Pope Francis has taken the world by storm, captivating Catholics, Protestants, and non-Christians alike. A pontiff who forgives abortions, washes the feet of felons, and sneaks out of the Vatican at night is certainly unlike any religious leader we’ve seen in a while. His appeal seems rooted in his genuine humility, his insistence that the church should be a defender of the poor, and his desire not to focus on the hot-button culture-wars issues. By comparing Jesus and Pope Francis, as well as Protestant and Catholic beliefs, Jesus, Pope Francis, and a Protestant Walk into a Bar: Lessons for the Christian Church (Westminster John Knox Press) points out Catholic-Protestant common ground, inviting not just ecumenical dialogue but also improved interfaith relations.
Instead of promoting complete agreement as the desired outcome, this book argues that interfaith relations work best when all participants remain true to their own tradition even while being open to understanding the traditions of others. “The American religious landscape is becoming increasingly diverse, and it includes a growing segment of people who claim no religious or denominational affiliation at all,” Rock and Tammeus explain. “Indeed, because of Americans’ history as a people who cherish religious liberty, the United States has a rare opportunity to become a model for how people of many religious traditions can live together in harmony.”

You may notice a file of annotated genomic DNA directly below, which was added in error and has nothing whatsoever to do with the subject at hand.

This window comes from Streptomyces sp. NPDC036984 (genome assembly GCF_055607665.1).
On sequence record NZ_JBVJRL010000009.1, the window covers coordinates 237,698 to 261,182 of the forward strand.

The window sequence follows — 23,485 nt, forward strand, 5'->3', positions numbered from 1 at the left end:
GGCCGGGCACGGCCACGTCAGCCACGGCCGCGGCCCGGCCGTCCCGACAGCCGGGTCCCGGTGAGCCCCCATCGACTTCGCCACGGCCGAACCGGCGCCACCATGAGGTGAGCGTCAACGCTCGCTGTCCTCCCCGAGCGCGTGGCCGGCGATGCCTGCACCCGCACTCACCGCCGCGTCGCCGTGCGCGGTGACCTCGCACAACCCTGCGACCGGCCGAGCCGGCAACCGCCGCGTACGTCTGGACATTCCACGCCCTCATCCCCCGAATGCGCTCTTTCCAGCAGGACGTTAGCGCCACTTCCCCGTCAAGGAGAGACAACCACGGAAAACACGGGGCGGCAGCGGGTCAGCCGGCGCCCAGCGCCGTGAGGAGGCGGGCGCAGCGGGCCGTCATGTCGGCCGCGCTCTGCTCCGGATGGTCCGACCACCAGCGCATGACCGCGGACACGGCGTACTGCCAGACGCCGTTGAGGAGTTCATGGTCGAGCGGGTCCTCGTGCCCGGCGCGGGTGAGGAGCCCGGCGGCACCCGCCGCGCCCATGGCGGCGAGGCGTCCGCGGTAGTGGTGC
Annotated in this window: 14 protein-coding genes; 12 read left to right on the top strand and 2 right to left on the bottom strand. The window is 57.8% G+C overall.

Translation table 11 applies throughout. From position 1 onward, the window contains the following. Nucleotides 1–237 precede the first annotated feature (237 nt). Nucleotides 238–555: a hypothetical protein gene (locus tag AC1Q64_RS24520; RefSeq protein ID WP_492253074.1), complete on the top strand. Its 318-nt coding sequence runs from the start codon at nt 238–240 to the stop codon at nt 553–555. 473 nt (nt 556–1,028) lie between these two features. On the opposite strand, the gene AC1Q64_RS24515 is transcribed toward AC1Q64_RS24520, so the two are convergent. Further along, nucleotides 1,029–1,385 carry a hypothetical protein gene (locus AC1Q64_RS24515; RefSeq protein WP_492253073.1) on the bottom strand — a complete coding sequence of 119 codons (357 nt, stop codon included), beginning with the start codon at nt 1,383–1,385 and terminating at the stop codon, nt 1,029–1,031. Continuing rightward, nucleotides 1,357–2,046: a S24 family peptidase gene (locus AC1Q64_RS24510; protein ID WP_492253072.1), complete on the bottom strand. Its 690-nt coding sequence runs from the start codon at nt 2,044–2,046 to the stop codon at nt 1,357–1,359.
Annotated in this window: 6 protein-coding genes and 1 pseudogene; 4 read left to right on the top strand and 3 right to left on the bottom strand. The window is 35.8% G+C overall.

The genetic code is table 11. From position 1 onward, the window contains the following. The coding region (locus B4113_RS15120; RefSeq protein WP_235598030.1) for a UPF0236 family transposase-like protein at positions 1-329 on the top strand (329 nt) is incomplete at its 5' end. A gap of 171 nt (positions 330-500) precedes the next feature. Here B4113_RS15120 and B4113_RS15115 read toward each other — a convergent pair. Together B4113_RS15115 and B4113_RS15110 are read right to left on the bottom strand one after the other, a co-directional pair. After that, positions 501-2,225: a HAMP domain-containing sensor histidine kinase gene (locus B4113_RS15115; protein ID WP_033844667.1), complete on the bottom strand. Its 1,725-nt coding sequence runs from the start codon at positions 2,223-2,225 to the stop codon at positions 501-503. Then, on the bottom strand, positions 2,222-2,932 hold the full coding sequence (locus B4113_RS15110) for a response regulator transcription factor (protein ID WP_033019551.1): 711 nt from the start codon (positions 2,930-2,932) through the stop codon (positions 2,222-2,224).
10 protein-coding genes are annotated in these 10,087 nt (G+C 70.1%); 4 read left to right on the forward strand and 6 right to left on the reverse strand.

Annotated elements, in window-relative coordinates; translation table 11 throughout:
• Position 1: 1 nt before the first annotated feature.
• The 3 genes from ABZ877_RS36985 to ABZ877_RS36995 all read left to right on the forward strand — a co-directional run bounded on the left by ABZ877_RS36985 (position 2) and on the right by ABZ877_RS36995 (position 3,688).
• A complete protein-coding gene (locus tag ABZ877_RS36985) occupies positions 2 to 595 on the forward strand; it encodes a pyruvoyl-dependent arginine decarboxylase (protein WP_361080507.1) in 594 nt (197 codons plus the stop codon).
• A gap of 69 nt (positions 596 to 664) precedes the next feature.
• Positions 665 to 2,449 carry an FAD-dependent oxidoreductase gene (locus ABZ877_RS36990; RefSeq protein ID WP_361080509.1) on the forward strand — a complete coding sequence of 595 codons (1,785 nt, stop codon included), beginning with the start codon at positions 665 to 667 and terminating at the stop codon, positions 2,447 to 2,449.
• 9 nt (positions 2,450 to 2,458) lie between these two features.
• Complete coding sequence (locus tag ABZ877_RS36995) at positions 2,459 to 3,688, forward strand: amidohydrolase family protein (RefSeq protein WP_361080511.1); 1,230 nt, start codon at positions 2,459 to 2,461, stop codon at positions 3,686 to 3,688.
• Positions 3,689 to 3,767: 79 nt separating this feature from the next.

Jesus, Pope Francis, and a Protestant Walk into a Bar is available for purchase through Westminster John Knox Press and other major retailers. Paul Rock is Senior Pastor of Second Presbyterian Church in Kansas City, Missouri. Bill Tammeus is the former Faith section columnist for The Kansas City Star. In addition to his daily blog (billtammeus.typepad.com), Bill writes columns for The Presbyterian Outlook and the online edition of the National Catholic Reporter.